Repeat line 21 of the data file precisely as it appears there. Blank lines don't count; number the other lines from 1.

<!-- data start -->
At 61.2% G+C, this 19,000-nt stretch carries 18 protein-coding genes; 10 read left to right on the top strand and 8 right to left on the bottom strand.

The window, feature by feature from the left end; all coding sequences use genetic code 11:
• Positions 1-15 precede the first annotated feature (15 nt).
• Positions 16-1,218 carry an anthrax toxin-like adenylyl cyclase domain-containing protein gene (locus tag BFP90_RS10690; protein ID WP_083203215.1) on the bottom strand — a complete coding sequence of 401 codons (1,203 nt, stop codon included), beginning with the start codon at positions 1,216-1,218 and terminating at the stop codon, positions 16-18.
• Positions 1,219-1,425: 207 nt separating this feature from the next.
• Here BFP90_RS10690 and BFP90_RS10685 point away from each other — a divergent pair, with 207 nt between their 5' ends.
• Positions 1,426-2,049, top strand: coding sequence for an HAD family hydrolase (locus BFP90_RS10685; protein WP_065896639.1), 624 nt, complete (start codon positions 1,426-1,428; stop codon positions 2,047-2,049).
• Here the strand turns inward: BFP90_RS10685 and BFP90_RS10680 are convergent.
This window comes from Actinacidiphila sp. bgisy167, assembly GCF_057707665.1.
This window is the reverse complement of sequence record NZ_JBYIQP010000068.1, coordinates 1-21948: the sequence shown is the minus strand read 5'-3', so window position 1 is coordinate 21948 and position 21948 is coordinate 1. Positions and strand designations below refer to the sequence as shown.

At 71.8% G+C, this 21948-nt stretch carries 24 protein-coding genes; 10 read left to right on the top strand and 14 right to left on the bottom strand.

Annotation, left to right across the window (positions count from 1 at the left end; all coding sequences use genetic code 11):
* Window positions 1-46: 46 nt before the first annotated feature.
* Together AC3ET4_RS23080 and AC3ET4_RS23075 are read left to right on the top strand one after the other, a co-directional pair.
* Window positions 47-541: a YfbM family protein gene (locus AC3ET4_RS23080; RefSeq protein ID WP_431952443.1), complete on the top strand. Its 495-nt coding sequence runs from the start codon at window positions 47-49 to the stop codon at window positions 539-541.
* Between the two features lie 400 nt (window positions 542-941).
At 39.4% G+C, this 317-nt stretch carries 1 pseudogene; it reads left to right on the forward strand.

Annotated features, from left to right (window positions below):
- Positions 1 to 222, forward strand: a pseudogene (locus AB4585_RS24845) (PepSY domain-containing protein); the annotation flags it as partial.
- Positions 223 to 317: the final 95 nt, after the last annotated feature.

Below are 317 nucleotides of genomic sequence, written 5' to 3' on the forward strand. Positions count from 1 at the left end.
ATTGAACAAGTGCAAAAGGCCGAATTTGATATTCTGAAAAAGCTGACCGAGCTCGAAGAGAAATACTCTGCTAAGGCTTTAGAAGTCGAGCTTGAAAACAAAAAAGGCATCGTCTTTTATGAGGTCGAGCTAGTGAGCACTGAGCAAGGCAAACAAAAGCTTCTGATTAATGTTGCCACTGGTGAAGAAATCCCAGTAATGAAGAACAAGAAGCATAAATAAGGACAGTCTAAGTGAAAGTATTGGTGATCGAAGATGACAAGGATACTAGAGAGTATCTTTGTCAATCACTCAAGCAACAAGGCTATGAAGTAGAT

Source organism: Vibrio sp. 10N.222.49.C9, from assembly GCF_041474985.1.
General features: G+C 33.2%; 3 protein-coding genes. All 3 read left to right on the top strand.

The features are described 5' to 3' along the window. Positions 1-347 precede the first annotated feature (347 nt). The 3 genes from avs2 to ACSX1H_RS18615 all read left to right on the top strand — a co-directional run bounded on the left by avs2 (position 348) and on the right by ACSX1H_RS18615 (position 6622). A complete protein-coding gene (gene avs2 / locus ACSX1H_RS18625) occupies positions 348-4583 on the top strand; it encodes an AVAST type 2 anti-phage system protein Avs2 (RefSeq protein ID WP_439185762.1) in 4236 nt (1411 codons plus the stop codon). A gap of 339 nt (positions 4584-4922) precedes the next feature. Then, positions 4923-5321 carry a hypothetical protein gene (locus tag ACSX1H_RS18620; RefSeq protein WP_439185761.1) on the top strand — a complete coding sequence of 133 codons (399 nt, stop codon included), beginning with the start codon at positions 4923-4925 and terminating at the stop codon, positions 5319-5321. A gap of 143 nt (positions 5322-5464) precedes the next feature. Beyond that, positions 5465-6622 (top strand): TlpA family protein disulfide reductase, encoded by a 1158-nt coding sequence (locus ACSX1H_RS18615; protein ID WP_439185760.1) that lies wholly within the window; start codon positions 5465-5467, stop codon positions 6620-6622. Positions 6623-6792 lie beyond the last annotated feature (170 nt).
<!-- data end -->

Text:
Below are 317 nucleotides of genomic sequence, written 5' to 3' on the forward strand. Positions count from 1 at the left end.